Metro says they have people working round the clock to figure out what caused the weekend computer glitch. Meanwhile, lawmakers speak about new federal oversight regulation for rail systems. News4's Darcy Spencer reports.
Metro officials are working around the clock to figure out what triggered the computer glitch that forced them to halt train service on two occasions over the weekend.
The transit agency still doesn’t know what caused the software program that tracks trains to shut down, and it’s possible it could happen again.
“We are concerned and we will be after this 24-7 until we get to a root cause and, most importantly, the solution to get implemented to be sure it doesn’t happened again,” Metro Assistant General Manager Dave Kubicek said.
Kubicek told reporters that the program is not vital to the operation of the system and did not affect the signaling system that ensures adequate space between trains. Still, officials decided to stop all trains at the closest station while the computer system was rebooted. Riders were never in danger, Kubicek said.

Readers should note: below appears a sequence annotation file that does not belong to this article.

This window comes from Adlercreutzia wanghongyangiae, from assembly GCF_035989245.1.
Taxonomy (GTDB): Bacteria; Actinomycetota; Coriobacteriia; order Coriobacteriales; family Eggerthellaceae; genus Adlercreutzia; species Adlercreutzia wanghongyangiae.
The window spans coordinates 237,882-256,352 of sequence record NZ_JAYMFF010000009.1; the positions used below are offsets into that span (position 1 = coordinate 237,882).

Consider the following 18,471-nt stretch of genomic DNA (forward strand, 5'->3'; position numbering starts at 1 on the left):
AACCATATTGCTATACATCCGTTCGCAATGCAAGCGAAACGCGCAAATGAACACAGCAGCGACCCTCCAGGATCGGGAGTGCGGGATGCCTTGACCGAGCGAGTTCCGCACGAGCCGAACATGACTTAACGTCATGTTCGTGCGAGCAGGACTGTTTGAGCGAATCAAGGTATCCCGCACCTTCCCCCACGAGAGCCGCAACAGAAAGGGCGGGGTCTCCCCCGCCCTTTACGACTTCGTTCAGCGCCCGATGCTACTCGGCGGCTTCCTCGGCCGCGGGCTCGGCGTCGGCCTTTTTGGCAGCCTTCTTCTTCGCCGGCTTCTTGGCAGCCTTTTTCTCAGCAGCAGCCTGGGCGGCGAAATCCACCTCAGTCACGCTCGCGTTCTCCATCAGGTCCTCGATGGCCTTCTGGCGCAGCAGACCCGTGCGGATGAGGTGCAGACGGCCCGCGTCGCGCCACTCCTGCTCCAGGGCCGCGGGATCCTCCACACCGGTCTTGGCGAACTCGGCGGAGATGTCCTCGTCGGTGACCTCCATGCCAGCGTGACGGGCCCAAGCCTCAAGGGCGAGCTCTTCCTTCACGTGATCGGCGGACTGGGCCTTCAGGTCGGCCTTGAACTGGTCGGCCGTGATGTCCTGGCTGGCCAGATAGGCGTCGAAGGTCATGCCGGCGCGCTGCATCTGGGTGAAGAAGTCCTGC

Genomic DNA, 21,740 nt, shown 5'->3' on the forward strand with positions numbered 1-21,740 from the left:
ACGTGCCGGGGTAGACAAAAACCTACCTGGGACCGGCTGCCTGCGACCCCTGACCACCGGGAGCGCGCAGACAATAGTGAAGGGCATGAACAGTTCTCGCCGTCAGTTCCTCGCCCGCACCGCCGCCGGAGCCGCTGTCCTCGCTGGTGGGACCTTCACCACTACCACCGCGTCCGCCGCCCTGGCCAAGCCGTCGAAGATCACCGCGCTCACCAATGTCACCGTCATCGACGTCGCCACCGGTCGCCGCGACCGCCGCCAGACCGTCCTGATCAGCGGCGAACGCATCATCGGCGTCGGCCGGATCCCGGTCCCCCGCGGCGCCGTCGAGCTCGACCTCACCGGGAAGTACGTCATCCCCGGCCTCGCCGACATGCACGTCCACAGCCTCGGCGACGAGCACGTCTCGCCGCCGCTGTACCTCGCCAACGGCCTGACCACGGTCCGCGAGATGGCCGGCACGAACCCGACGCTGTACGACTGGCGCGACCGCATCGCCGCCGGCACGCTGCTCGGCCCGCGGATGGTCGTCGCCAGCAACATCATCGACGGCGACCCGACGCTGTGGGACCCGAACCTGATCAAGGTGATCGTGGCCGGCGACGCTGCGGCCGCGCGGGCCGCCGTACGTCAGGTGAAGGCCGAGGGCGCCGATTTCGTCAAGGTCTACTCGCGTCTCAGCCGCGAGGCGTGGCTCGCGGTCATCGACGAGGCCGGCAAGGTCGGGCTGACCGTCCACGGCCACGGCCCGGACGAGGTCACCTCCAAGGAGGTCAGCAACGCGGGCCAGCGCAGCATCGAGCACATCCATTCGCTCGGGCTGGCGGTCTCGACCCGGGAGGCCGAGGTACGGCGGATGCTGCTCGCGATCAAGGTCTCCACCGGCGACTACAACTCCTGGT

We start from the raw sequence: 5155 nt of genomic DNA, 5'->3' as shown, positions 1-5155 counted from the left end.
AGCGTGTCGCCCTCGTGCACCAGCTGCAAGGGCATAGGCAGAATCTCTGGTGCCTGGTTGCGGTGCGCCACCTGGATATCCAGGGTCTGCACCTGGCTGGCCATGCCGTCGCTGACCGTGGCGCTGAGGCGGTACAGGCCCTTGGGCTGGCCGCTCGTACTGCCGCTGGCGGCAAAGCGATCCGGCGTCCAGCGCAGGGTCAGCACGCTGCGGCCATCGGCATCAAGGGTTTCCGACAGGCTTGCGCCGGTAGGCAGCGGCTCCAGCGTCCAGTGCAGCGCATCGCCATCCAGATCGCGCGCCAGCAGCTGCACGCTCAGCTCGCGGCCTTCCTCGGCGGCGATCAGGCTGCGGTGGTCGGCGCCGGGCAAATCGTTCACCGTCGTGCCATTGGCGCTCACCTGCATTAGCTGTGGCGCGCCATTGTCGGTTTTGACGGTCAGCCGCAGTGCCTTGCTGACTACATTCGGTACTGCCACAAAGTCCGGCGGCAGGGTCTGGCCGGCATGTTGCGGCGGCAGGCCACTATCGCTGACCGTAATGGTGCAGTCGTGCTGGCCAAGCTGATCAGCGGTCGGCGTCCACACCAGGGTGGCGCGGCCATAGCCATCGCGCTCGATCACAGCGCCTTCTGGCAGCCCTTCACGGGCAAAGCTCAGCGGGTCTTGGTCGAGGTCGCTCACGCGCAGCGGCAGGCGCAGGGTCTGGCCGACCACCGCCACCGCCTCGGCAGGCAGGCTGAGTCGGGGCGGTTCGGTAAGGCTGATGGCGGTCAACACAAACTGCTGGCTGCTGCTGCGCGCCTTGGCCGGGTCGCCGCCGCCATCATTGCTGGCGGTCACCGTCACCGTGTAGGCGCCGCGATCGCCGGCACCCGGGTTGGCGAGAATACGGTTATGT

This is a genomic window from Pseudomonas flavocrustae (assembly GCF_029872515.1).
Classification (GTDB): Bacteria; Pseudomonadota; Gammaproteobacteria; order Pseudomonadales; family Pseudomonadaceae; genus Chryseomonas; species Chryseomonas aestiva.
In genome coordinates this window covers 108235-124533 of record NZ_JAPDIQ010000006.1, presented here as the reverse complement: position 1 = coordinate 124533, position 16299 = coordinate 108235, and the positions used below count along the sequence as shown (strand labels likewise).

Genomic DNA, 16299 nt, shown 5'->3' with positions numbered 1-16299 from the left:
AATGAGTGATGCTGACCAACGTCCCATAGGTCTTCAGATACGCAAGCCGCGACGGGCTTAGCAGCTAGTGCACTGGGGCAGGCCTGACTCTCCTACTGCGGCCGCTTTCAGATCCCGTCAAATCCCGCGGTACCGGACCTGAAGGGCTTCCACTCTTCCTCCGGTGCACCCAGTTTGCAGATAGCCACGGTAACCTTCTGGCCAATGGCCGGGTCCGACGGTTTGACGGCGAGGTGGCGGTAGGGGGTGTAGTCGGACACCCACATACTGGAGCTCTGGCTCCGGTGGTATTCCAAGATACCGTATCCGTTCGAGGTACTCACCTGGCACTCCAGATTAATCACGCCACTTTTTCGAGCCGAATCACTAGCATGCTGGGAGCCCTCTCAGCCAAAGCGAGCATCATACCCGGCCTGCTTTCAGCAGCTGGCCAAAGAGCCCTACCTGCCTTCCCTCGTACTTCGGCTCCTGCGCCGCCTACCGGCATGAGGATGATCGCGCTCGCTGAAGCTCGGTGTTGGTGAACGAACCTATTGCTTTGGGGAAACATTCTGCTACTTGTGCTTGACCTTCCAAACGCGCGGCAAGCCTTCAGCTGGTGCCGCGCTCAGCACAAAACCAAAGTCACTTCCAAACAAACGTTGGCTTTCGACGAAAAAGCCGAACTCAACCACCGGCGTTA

“We felt it prudent to bring all of the rail cars to the stations; halt; make sure that we ensure everybody was safe, everybody was accounted for; and then we proceeded with our next operation plan,” he said.
That glitch is just one of several problems Metro has dealt with in recent weeks, including a derailment caused by a heat kink and a power outage that forced passengers to self-evacuate in scorching heat.
“We are fully doing everything we can to bring this place to a steady state of repair and that safety is our top priority,” Kubicek said.
Metro does not believe the problem was caused by a cyber-attack, the Associated Press reported.